Working DogsThe Spirit of the Working BreedsPhotography
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Capturing the Spirit of the Working Dog
in Photographs: Part V


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By Dennis Glennon, Wildlife, Nature & Dog Photographer

Every dog has ‘spirit’ -- an individual energy, personality, and character. This is what gives each dog its uniqueness. The key to capturing spirit on film is to study the breed AND the individual dog you’re going to photograph.  Assuming you have some basic photographic knowledge, you can achieve superior results.  Even if you don’t possess a professional model camera, the good news is that you don’t need one, or a Ph.D. in Dogology, to capture the spirit of the working dog on film.  This is how I do it…  Click for Part V of the article.


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CAPTURING THE SPIRIT, Part V   [ Dennis Glennon ]

Shooting Set-up Shots

Some folks like to take posed, portrait-type dog shots. I do too --- when the breed, or the dog’s special spirit lends to it. However, I prefer to show a dog in a natural setting doing what they are bred for. Any set-up shots I do, such as one where props are used, or where dogs are placed on a particular surface, or in a certain environment, is designed only to emphasize and correspond with the theme of the breed and/or the dog’s special personality.

Goddess is a perfect example of a set-up shot. For this breed, the curly coated retriever, I needed my subject sitting with the light off to the side of her, ‘hitting’ her in such a way that the texture of her gorgeous coat was shown off.  Frontal light would have only ‘flattened’ the scene and faded out her coat, making the curls on it difficult, if not impossible, to see.  So, in this instance, it was best to place the dog in a position where one of her breed attributes, the thick, waterproof curly coat, was emphasized.

Click for a larger image of the Goddess,  Dennis Glennon)
.

The rest of the shot was set up as well. Placing the bird in her mouth and having her hold it while she relaxed, I photographed the Goddess as she looked around, alert to her surroundings, as any sound hunting dog should be. What I wound up with was nothing short of exceptional, but only half of it was due to my photographic know-how. The other half was a combination of a beautiful, spirited animal, and a well trained one. If you want to increase your percentage of ‘keepers’, those images you don’t dump in the trash basket, work with well-trained dogs.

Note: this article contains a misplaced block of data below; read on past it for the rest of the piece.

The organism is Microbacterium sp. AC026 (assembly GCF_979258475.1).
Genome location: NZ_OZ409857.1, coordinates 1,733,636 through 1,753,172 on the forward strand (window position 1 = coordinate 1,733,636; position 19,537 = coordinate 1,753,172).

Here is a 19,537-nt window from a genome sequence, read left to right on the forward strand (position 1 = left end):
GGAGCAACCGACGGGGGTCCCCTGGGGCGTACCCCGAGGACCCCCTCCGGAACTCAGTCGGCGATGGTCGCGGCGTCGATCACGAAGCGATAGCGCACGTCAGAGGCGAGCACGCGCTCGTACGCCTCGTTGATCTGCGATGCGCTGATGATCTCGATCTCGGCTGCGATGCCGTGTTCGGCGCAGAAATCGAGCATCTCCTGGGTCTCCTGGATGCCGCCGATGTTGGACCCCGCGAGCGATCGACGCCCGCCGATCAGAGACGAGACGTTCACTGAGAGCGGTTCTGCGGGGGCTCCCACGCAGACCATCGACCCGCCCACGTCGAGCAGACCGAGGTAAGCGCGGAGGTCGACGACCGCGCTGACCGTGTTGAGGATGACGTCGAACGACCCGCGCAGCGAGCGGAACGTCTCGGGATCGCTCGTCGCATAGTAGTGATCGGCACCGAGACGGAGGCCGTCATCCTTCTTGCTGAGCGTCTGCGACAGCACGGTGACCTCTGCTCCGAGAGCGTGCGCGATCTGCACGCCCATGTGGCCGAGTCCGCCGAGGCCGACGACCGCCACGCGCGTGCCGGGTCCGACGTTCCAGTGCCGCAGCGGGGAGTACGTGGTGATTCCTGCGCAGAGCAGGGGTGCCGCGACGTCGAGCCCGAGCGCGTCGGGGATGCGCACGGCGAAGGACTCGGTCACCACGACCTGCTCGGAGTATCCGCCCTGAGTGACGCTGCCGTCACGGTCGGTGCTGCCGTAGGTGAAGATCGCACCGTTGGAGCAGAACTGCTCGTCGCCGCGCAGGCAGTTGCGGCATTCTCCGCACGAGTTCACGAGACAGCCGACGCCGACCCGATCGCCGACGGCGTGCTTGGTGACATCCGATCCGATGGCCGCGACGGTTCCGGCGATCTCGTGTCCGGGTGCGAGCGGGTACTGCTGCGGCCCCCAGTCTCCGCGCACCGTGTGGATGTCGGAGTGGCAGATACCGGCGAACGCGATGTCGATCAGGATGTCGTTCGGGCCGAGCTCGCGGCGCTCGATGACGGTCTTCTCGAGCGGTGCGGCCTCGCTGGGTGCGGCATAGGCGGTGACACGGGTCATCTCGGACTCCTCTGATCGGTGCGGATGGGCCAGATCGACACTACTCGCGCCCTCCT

I did a photo shoot for the Quail Hollow Hunting Preserve in eastern Pennsylvania. The owners of the preserve, who hunt train their dogs, needed some advertising images. Having trained dogs made this photo shoot easy. All I needed to do was find a flattering background for the dogs and the right light. Then I simply had the owner/handler set up his dogs for me.

Click for a larger image of Perfect Point,  Dennis Glennon

We took out a Brittany Spaniel, a Black Lab, and a German Short Haired Pointer. We released a few live birds and let the dogs go to work. As they marked and flushed the birds, I shot my film. Being familiar with the behavior of hunting dogs made this session a breeze.

I was able to photograph each of the three dogs, individually, in about 30 minutes, AND I got great shots. Having the trainer handle the dogs freed me up to concentrate on creating just the composition I wanted.

I just told him what I wanted, and then he had the dogs do it for me. The images Perfect Point and Feathered Trophy are two of the very pleasing results. One is an action shot, and the other is posed.

Click for larger image of Feathered Trophy,  Dennis Glennon
Click for larger image
of Feathered Trophy

Capturing the Spirit of Working Breeds

Certainly you want to capture the spirit of the breed AND of the individual dog when you photograph, yet I feel a truly successful photo is one that also brings out emotion in the person who views it. If my spirit isn’t stirred by an image, I have learned, no one else’s will be, so I strive to make people smile, either due to a ‘cuteness’ factor, or say "WOW!" because an image has a high degree of drama. I want an IMPACT image, one that people cannot put out of their minds.

As I explained earlier, people will tell their friends about my "Buddy’s Window" photo, inspiring those friends to seek me out and see the image for themselves. When I display Buddy's Window and his other images at my art shows, people stop dead in their tracks. Everyone has a reaction. Most people smile, laugh, and giggle. I’ve even had people pet the dog through the glass! Those who know the scent, swear they can smell puppy breath. Some even cry because the spirit of the pup in the picture reminds them of a dog who passed on. To be able to bring out such strong emotions in a viewer is powerful. THAT’S what makes an image successful. It’s is the difference between taking a picture and capturing spirit.

Dennis Glennon, DogsAsArt.com

NOTE FOR DOG OWNERS:  If you’re a novice and just starting out, even using a simple point-and-shoot camera can lead to very some nice images. The PhotoTips section on my Dogs As Art website, and my free Newsletter for Novices, a private email subscription, provides hobbyists with tips like the ones in the article above.
.

 


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